Talk to Me (NYC)

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Talk To Me is a cultural phenomenon first observed in New York City. In 2002, Bill Wetzel and Liz Barry started hanging out in lawn chairs on New York City street corners with a sign that said "Talk To Me". What surprised many was that the couple appeared genuinely interested in the subjects that were addressed[1][2] and that there was no ulterior motive to their project.[3]

Wetzel came up with the idea for this project in February 2002 out of the desire to have conversations with strangers.[4] The duo spent more than three years in various New York City neighborhoods with their sign. They worked small jobs, and lived in part on an anonymous donation who provided them with one year's worth of their daily stipend, $7 each. They also hosted a Talk To Me Party in Bryant Park where they invited strangers that they met to talk to each other.[5]

In 2005, Barry and Wetzel spent thirteen months biking from New York City to San Francisco and back, pausing en route with their sign and leaving from New York with only $2,000.[4] When traveling around the country, they talked to strangers at malls, parks, gas stations, and bars, and were also invited to talk to strangers at weddings, prisons, and senior centers.[6][7]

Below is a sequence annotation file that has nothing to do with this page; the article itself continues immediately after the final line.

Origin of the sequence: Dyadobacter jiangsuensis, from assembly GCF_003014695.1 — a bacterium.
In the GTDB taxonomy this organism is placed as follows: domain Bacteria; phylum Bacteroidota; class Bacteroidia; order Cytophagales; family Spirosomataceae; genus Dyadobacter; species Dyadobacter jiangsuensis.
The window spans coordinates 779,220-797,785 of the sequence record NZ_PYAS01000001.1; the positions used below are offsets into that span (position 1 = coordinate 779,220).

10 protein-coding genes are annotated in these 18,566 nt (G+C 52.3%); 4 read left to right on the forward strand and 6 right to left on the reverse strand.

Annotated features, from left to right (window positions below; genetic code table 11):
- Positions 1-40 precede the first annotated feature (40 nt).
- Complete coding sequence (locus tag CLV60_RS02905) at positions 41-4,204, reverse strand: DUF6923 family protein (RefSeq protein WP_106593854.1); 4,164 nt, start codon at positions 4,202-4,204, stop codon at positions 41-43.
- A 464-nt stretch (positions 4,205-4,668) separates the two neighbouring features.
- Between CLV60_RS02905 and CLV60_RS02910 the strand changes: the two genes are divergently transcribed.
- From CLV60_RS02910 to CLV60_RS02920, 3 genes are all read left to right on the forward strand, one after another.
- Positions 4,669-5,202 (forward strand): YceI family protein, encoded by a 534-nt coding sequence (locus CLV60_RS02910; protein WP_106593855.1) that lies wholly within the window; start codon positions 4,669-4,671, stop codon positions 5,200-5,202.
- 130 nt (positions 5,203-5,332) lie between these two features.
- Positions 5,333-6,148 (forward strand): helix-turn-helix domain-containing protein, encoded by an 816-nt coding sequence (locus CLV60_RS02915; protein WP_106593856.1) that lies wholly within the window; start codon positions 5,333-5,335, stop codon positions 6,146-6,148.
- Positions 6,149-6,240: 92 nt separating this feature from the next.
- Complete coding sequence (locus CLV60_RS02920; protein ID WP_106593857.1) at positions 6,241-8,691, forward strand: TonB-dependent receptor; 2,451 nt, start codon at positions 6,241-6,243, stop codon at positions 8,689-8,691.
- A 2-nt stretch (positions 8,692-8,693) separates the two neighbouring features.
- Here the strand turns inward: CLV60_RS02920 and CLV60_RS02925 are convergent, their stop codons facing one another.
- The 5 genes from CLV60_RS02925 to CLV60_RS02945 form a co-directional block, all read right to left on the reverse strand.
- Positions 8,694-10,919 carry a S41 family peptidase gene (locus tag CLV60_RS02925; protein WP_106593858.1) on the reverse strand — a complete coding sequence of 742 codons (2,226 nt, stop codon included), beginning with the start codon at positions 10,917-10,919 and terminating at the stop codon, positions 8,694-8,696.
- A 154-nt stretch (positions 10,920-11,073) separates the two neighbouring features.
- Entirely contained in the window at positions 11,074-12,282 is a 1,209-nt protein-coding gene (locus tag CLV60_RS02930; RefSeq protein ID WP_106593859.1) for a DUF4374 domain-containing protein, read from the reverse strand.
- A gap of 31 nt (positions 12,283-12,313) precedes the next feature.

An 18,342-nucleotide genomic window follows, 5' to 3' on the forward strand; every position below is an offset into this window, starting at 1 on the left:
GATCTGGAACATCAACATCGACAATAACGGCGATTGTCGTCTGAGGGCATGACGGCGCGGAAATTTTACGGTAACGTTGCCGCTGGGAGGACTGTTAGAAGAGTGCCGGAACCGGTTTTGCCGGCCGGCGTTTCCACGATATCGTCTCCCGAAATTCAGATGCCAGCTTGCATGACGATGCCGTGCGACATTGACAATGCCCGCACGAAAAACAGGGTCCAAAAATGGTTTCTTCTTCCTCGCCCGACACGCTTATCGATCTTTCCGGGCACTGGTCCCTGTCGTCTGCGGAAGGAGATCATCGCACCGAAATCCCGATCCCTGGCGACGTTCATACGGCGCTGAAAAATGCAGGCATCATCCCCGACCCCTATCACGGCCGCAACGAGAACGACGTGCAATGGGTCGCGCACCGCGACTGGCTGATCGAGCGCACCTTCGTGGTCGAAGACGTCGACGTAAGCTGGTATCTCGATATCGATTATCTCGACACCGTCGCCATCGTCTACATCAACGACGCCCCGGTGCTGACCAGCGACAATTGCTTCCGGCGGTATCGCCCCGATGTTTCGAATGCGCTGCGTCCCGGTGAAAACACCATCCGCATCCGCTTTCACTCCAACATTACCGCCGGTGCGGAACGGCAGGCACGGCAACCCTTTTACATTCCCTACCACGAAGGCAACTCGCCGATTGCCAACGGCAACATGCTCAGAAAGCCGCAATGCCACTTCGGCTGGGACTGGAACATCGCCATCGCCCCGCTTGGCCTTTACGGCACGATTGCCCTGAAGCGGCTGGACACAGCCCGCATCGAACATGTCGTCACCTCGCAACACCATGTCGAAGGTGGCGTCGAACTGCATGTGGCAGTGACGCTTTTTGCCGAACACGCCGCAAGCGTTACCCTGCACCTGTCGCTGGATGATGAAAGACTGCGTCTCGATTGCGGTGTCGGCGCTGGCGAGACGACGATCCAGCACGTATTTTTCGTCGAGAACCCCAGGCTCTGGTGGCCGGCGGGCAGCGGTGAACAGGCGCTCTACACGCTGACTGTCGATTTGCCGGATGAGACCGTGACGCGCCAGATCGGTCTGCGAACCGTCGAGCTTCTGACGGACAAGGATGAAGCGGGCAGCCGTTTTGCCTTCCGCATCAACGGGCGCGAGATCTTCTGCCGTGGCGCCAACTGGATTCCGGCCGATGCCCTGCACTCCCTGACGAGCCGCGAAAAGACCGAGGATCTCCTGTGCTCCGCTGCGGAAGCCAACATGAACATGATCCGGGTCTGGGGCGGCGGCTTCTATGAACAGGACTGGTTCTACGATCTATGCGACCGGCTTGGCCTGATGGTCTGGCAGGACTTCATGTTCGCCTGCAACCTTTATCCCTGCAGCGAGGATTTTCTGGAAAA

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  1. ^ Lynne Duke (2003-07-02). "In a Storied City, They're the Talk of the Town". The Washington Post. Retrieved 2020-01-08.
  2. ^ Jessica Johnson (2002-07-29). "Looking for Tales in the Hood". The New York Daily News. Archived from the original on 2003-08-19. Retrieved 2008-06-10.
  3. ^ Tina Kelley (2002-08-14). "Talking the Talk, Even with Strangers; an Inquiring Couple with a Sign are Just Looking for a Nice Story". The New York Times. Retrieved 2008-06-10.
  4. ^ a b Joe Garofoli (2005-06-02). "At Many Crossings, They Stop, Look and Listen -- to Hear Talk in the Towns". The San Francisco Chronicle. Retrieved 2008-06-10.
  5. ^ Alan Feuer (2003-07-13). "At Gathering for Talkers, Listening Balances Palaver". The New York Times. Retrieved 2008-06-10.
  6. ^ Barbara Hoffman (2006-01-03). "HEAR THEY ARE – IT'S A LONG STRANGE TRIP FOR THE TALK TO ME TWO". New York Post. Retrieved 2018-05-11.
  7. ^ Scott Kleinberg (2005-09-30). "Talk to them, please". Chicago Tribune. Retrieved 2019-11-10.

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